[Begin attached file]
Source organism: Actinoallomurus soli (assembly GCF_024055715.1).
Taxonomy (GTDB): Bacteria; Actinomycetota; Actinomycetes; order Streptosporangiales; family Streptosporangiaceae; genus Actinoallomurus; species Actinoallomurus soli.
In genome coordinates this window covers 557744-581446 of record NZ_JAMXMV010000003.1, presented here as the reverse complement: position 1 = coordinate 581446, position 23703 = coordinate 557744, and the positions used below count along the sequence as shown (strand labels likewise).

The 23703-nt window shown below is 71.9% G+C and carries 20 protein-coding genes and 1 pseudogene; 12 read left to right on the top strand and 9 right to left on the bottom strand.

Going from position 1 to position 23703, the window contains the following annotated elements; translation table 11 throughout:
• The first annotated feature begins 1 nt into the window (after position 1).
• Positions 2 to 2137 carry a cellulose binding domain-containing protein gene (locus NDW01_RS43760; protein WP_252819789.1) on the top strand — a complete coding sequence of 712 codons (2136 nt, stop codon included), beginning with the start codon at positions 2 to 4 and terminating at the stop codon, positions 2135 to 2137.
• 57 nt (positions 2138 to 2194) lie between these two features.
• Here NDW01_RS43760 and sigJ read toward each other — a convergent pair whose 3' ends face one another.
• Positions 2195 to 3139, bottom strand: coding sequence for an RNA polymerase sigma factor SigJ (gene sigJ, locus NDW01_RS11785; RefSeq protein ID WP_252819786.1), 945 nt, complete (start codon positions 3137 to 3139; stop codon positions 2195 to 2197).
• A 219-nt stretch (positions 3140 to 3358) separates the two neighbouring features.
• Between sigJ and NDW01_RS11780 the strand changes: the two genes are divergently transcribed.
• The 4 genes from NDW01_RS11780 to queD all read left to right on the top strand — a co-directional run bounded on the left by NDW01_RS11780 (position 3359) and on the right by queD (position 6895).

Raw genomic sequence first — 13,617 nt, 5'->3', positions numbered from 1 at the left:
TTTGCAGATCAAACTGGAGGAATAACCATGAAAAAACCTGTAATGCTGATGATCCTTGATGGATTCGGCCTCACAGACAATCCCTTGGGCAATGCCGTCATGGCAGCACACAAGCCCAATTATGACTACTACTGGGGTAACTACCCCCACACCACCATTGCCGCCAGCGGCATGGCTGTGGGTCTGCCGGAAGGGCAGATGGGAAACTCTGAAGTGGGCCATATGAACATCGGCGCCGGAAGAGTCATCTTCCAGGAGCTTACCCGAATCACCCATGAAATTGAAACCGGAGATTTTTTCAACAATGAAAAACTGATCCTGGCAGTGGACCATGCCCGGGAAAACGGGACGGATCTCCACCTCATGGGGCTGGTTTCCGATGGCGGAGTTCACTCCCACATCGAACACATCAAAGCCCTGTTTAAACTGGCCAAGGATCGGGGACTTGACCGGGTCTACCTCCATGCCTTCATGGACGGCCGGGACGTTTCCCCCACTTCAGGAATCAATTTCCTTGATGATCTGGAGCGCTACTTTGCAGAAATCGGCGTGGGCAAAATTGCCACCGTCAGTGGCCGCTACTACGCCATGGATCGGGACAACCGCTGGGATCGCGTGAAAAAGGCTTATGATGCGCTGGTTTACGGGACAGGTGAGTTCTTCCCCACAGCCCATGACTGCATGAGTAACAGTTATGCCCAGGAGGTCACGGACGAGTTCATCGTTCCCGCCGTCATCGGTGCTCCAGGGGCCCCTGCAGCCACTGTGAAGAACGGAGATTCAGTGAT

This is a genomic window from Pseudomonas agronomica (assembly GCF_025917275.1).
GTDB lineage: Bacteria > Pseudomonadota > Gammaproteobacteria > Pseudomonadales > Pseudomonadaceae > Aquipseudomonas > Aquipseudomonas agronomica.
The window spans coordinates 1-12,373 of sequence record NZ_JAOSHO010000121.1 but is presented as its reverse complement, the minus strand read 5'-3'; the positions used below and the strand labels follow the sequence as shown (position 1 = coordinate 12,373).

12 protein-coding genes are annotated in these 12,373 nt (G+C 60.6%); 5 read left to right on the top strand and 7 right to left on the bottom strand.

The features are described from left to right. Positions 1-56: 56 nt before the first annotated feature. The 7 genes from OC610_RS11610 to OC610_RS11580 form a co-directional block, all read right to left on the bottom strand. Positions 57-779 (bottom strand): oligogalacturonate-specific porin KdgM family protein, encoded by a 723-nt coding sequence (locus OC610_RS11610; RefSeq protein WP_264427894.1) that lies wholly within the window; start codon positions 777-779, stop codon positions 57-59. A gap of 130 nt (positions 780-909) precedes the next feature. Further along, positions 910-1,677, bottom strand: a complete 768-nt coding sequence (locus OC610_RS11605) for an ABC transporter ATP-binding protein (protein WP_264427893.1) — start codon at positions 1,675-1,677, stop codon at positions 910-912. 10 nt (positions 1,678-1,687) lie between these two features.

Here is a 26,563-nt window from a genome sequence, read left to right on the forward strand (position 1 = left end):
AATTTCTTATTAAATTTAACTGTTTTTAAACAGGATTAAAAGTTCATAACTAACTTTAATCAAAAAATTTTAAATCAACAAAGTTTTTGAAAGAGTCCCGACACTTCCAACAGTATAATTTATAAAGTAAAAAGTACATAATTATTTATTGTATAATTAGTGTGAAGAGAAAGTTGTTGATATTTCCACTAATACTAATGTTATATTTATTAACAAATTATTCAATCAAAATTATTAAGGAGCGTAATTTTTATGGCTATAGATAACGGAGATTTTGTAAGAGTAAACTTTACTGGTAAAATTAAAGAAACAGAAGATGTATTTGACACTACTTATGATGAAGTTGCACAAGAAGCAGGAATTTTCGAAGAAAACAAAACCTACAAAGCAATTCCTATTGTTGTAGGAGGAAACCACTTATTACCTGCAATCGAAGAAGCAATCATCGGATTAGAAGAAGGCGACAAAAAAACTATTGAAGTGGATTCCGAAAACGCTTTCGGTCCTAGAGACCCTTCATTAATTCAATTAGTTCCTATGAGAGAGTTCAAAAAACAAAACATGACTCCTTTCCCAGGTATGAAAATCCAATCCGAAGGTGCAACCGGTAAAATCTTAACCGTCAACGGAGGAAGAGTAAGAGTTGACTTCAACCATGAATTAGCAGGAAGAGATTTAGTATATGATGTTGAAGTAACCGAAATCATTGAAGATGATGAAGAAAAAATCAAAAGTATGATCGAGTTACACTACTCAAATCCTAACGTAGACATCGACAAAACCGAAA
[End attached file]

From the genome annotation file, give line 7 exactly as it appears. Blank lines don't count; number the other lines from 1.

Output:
• Positions 2 to 2137 carry a cellulose binding domain-containing protein gene (locus NDW01_RS43760; protein WP_252819789.1) on the top strand — a complete coding sequence of 712 codons (2136 nt, stop codon included), beginning with the start codon at positions 2 to 4 and terminating at the stop codon, positions 2135 to 2137.